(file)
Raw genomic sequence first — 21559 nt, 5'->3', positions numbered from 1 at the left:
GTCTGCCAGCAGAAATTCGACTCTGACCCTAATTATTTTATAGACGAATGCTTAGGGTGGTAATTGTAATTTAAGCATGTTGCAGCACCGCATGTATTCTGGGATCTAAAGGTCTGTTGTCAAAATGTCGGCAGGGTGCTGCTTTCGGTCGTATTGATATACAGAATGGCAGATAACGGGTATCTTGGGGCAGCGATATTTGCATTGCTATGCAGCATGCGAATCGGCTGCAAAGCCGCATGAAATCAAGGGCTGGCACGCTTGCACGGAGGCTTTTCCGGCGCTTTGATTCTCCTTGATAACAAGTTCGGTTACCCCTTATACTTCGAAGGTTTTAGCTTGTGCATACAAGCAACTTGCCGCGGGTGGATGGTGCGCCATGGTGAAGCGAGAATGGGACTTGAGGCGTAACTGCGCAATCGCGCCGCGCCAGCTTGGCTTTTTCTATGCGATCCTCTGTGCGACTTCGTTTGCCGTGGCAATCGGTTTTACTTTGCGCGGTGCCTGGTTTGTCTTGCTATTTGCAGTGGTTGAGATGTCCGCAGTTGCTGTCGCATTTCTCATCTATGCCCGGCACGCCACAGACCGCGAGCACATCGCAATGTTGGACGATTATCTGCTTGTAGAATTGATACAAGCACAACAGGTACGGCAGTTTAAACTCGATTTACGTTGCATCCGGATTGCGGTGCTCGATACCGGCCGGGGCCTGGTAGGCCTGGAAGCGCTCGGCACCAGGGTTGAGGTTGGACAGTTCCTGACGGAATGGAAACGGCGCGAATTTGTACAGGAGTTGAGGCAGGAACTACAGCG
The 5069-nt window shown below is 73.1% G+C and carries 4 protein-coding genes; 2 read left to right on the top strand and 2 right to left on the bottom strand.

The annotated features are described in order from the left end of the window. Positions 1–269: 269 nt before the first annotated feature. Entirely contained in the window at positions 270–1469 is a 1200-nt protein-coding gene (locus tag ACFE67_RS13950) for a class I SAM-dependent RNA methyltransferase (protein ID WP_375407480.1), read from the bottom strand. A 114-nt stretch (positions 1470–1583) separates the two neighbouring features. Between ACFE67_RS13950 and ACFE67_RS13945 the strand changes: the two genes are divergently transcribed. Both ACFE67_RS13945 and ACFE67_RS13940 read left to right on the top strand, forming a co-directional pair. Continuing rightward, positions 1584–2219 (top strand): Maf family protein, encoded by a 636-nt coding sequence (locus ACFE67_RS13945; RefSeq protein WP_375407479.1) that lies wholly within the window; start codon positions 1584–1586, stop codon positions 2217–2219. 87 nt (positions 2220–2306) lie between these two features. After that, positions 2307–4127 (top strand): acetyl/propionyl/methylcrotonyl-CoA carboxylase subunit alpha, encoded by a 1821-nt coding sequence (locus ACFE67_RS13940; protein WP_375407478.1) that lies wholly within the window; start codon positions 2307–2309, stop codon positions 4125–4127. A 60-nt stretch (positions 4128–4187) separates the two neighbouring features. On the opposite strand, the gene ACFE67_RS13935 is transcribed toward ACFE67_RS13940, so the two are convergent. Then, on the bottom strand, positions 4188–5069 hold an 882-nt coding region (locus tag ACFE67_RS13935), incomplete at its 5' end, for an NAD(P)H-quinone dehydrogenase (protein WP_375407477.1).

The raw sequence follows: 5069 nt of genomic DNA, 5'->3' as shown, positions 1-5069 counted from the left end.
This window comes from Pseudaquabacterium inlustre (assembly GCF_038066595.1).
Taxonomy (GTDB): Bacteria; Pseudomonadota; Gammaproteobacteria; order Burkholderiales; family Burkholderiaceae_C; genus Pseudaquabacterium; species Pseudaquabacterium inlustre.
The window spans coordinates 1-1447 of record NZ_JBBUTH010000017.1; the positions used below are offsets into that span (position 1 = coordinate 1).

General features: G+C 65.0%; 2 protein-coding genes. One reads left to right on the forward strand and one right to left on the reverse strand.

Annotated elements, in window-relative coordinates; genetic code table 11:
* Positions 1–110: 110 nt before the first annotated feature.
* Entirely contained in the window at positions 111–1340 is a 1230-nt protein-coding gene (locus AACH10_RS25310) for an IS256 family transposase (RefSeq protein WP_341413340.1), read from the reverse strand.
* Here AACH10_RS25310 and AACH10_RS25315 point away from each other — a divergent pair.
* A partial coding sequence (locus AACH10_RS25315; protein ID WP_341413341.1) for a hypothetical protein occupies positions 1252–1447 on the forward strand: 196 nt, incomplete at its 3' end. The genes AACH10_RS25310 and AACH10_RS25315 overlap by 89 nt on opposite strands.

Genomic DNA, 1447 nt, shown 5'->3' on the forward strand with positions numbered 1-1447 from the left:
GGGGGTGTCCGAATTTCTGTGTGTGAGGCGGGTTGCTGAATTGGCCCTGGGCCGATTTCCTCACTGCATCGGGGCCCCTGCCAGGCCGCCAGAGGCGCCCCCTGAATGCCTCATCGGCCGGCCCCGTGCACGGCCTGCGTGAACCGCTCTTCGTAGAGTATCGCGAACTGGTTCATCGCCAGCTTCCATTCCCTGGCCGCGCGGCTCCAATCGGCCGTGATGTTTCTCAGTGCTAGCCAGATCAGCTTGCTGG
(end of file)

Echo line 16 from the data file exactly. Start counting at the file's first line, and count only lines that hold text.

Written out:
GGGGGTGTCCGAATTTCTGTGTGTGAGGCGGGTTGCTGAATTGGCCCTGGGCCGATTTCCTCACTGCATCGGGGCCCCTGCCAGGCCGCCAGAGGCGCCCCCTGAATGCCTCATCGGCCGGCCCCGTGCACGGCCTGCGTGAACCGCTCTTCGTAGAGTATCGCGAACTGGTTCATCGCCAGCTTCCATTCCCTGGCCGCGCGGCTCCAATCGGCCGTGATGTTTCTCAGTGCTAGCCAGATCAGCTTGCTGG